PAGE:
Rube Goldberg, Inc. develops curricula designed to bring laughter and invention together in STEM- and STEAM-friendly activities. A Rube Goldberg Machine (RGM) is a crazy contraption that accomplishes a simple task in the most complicated—and funniest—way possible. Based on the “Invention” cartoons of the Pulitzer Prize–winning American cartoonist Rube Goldberg, actual machines are at the heart of the Rube Goldberg Machine Contest, an event engaging students of all ages in competing with the machines they have imagined, designed, and created in a fun and competitive forum. The competitions encourage teamwork and innovative problem solving. There are two types of contests: LIVE (require a host site)—teams build an RGM, transport it to the host site for which they have registered, and compete with other teams; the first-place winner of each host site is eligible to compete in Live Finals. And ONLINE—teams build an RGM, video it, upload it to a team page, and compete with other teams for first place. The most recent task was to put money in a piggy bank. Tasks for future contests will be announced on the website.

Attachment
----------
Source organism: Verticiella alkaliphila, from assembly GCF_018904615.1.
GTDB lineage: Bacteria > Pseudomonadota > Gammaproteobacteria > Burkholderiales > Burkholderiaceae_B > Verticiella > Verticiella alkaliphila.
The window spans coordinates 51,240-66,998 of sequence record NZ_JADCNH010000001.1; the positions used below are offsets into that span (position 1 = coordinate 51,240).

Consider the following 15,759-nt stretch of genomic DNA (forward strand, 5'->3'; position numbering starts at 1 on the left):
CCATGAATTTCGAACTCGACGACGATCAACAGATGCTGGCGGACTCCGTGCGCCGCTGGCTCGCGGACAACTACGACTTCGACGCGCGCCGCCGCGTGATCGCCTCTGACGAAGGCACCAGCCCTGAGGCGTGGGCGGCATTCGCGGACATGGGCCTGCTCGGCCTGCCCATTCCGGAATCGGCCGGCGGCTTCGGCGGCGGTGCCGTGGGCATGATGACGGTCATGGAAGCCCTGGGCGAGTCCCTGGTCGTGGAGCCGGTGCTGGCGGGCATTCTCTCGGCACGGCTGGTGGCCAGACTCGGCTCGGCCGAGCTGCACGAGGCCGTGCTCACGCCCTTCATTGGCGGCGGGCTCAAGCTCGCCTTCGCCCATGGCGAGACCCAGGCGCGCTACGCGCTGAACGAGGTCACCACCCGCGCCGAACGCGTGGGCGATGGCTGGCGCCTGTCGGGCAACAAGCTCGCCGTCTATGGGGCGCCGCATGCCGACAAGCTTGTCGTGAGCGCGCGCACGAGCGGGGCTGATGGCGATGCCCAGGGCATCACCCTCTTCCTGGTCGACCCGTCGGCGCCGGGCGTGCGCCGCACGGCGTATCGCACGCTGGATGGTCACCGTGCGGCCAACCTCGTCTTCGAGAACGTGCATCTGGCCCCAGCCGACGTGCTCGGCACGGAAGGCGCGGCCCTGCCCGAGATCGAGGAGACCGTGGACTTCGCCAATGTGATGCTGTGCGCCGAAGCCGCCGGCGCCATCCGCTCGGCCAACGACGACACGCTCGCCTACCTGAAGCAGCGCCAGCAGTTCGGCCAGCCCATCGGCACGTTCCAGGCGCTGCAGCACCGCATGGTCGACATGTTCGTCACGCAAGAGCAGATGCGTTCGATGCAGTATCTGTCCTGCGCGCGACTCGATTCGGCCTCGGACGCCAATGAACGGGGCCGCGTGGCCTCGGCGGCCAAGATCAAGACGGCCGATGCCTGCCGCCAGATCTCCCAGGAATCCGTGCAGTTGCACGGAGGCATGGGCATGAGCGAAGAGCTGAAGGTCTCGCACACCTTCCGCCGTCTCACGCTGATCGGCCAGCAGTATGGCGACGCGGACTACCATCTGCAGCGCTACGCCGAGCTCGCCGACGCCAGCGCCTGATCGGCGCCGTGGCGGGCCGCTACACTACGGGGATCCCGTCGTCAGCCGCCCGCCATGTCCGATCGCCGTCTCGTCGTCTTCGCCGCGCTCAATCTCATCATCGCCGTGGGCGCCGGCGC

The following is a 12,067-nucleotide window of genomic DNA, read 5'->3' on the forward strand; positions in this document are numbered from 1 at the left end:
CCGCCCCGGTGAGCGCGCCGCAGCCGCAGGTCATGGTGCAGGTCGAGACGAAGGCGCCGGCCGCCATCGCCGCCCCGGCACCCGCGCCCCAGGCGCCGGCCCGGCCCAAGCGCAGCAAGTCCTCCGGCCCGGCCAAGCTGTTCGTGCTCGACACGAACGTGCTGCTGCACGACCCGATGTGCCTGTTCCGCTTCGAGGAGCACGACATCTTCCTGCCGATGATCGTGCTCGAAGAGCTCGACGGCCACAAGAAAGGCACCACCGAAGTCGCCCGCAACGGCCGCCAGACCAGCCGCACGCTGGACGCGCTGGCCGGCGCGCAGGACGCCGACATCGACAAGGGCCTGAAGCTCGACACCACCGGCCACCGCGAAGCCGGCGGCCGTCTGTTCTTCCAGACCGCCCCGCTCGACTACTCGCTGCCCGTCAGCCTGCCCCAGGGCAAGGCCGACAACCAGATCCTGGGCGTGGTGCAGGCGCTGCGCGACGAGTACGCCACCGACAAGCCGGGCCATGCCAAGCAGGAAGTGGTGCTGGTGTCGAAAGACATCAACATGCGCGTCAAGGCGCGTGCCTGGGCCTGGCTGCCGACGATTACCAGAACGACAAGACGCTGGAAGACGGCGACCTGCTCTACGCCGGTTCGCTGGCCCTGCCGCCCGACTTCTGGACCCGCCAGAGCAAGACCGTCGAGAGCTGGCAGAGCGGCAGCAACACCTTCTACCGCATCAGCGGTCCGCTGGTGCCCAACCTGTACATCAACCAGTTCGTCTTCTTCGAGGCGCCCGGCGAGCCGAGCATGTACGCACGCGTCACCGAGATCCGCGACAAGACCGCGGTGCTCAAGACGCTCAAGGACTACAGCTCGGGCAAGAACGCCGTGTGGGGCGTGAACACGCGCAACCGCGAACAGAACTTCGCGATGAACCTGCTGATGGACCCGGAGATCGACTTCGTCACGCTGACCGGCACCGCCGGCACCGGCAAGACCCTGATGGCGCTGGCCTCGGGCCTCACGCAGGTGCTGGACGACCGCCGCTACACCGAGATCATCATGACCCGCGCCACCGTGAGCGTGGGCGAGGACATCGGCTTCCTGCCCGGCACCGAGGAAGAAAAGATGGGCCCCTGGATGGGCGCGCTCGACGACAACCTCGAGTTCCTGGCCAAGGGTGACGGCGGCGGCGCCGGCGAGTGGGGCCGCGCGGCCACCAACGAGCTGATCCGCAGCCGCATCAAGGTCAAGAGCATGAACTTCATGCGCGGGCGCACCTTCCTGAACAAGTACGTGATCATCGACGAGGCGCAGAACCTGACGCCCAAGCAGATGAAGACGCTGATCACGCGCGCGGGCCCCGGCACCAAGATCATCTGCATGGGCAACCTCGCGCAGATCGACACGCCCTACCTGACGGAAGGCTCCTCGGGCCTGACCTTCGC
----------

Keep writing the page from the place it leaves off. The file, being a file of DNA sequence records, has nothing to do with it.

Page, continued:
Plus: Teachers can download STEAM-focused lessons (PDFs) and accompanying resources to help get started teaching about Rube Goldberg Machines in their classroom or afterschool program. The free lessons support the Next Generation Science Standards.
An initiative of Microsoft Philanthropies, TEALS (Technology Education and Literacy in Schools) helps high schools throughout the United States and in British Columbia, Canada, build and grow sustainable computer science programs. TEALS pairs trained computer science professionals from across the technology industry with classroom teachers to team-teach computer science.
The National Science Foundation is requesting proposals for Innovative Technology Experiences for Students and Teachers (ITEST), an applied research and development program providing direct student learning opportunities in preK–12. The learning opportunities are based on innovative use of technology to strengthen knowledge and interest in science, technology, engineering, and mathematics (STEM) and information and communication technology (ICT) careers.